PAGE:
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HealthInfo West Coast-Te Tai Poutini

HPV vaccine (Gardasil)

Friends on beach at sunsetThe vaccine used to treat human papilloma virus or HPV in New Zealand is called Gardasil.

The vaccine is free to everyone in New Zealand from the ages of 9 to 26. It's given as an injection.

People who are aged 9 to 14 need two doses while older people need three doses over six months.

The HPV vaccine helps protect against:

How HPV is spread

HPV infections can be spread by any skin to skin contact.

HPV is easy to catch through having vaginal, anal or oral sex with someone who has the virus. It can be passed on even if the infected person has no symptoms.

You don't have to have penetrative sex to get it. Skin to skin contact, including fingers, hands, mouth and genitals, can also spread the virus.

Types of HPV

HPV types 6 and 11 can cause genital warts and HPV types 16 and 18 can cause abnormal changes to cells, particularly on the cervix, that can lead to cervical cancer. This type of HPV is called high-risk HPV.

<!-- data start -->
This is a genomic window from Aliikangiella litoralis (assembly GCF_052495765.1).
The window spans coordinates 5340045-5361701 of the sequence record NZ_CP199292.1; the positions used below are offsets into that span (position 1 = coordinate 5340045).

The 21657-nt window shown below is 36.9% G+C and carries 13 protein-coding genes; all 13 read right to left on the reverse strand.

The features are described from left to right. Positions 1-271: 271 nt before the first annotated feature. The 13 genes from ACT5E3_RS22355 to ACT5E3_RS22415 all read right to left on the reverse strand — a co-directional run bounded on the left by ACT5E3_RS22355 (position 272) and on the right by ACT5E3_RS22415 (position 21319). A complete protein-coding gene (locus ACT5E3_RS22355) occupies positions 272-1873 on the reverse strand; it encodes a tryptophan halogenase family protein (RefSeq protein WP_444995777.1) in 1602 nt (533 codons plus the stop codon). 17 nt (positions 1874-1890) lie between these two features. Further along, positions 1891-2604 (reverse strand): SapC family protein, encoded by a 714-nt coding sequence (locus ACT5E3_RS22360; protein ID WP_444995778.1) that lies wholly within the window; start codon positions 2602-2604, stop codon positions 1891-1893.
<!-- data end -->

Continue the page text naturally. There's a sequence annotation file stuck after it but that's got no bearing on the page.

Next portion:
The Gardasil vaccine protects against these types of HPV infection and so reduces your chances of getting genital warts or cervical cancer. The vaccination works best to protect you from HPV if you have it before you start having any form of sexual contact.

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Written by HealthInfo clinical advisers. Last updated September 2021.

Sources

See also:

Helping with fear of vaccination

Vaccination for older children

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Review key: HICES-20461